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Abstract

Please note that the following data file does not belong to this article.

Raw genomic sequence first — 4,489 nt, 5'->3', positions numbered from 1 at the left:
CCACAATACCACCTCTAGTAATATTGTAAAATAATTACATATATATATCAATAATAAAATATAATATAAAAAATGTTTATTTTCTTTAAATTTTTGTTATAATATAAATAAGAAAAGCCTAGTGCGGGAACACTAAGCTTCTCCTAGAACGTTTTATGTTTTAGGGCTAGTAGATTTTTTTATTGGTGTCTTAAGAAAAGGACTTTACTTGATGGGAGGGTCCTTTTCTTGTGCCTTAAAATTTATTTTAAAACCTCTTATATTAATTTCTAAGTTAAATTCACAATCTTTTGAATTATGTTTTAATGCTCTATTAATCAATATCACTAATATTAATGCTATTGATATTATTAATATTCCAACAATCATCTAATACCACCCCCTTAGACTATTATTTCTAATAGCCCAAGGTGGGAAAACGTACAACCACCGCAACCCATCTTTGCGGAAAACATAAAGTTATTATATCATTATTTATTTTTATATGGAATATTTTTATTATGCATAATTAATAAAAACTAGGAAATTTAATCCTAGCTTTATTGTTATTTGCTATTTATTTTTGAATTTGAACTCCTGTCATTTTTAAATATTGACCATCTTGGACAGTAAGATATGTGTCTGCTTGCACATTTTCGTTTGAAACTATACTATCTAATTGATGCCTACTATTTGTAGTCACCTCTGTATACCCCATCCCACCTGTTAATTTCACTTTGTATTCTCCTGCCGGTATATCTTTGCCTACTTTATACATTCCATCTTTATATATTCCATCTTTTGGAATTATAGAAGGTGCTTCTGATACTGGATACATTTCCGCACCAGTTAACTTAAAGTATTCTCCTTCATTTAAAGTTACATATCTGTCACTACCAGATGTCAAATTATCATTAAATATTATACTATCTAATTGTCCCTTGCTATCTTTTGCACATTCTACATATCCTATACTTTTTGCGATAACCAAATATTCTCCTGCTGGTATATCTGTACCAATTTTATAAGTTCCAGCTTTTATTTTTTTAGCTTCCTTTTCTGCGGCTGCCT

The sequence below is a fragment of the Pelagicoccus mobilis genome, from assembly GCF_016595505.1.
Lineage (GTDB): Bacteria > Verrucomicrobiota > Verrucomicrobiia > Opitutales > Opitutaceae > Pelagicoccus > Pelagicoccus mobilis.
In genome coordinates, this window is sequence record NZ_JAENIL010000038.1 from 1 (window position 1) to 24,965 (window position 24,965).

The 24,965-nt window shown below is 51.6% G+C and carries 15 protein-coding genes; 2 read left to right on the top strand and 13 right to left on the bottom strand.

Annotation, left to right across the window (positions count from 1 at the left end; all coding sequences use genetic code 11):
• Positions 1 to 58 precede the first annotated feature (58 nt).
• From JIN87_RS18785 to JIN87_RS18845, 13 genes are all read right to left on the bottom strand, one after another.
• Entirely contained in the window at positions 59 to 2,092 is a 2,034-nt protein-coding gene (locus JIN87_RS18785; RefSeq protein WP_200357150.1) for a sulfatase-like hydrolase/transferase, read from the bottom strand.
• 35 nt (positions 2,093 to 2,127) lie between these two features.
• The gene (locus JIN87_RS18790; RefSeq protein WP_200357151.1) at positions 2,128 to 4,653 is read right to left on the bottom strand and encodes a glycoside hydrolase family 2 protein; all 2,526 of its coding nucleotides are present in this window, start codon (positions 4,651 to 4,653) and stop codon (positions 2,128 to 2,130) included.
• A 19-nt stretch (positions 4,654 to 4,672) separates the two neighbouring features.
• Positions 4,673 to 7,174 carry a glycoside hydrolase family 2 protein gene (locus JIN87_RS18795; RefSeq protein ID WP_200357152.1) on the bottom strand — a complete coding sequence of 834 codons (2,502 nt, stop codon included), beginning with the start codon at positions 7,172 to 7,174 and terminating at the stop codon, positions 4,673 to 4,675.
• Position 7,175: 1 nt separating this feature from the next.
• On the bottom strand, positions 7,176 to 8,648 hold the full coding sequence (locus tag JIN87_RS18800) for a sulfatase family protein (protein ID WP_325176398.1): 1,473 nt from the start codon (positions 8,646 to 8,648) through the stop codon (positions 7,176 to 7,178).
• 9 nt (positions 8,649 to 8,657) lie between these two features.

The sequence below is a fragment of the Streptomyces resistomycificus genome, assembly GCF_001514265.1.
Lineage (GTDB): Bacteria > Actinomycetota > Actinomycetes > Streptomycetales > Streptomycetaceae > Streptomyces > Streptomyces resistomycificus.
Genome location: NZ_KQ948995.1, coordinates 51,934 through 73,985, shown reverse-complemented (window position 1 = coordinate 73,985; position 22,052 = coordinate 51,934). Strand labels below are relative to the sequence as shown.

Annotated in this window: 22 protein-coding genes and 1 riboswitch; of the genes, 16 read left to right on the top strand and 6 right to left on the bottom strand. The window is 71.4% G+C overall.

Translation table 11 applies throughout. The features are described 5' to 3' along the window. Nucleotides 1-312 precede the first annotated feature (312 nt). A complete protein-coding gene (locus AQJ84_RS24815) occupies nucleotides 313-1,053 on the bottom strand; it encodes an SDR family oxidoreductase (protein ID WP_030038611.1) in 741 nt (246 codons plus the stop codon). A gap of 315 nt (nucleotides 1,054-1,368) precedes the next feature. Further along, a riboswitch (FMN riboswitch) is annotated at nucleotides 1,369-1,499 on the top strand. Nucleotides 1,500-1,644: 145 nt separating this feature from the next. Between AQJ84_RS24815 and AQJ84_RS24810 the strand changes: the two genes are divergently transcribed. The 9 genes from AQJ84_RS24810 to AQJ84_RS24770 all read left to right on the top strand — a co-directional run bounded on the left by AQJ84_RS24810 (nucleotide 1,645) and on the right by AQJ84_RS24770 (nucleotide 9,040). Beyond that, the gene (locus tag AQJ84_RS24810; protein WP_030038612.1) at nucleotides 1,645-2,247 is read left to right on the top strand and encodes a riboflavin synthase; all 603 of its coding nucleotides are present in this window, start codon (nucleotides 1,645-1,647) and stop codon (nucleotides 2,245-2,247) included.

The Mine Action Programme for Afghanistan (MAPA) was established under the auspices of the United Nations following the Soviet Union's withdrawal from the country in 1989. Originally tasked with helping the Afghans rid themselves of the landmines that the Red Army had laid, the Programme has evolved over time to deal with the mine and UXO contamination caused by the successor conflicts to the 1979–1989 Soviet-Afghan war. This includes the period of the pro-Soviet ruling government (1989–1992), during fighting between various factions from 1992–1995, during the Taliban era, in fighting with resistance forces from 1996 to September 2001, and finally, during military operations by and against the American-led Coalition in October–November 2001 and beyond. At present, Afghanistan has over 872 sq km of suspected mined land and an additional 450 sq km of land thought to be contaminated by UXO, making it one of the most mine- and UXO-affected countries in the world. Up to five people a day are killed or injured by mines and UXO; nearly 25 years after their original deployment, these weapons continue to terrorize the Afghan people and hinder the development process.

 

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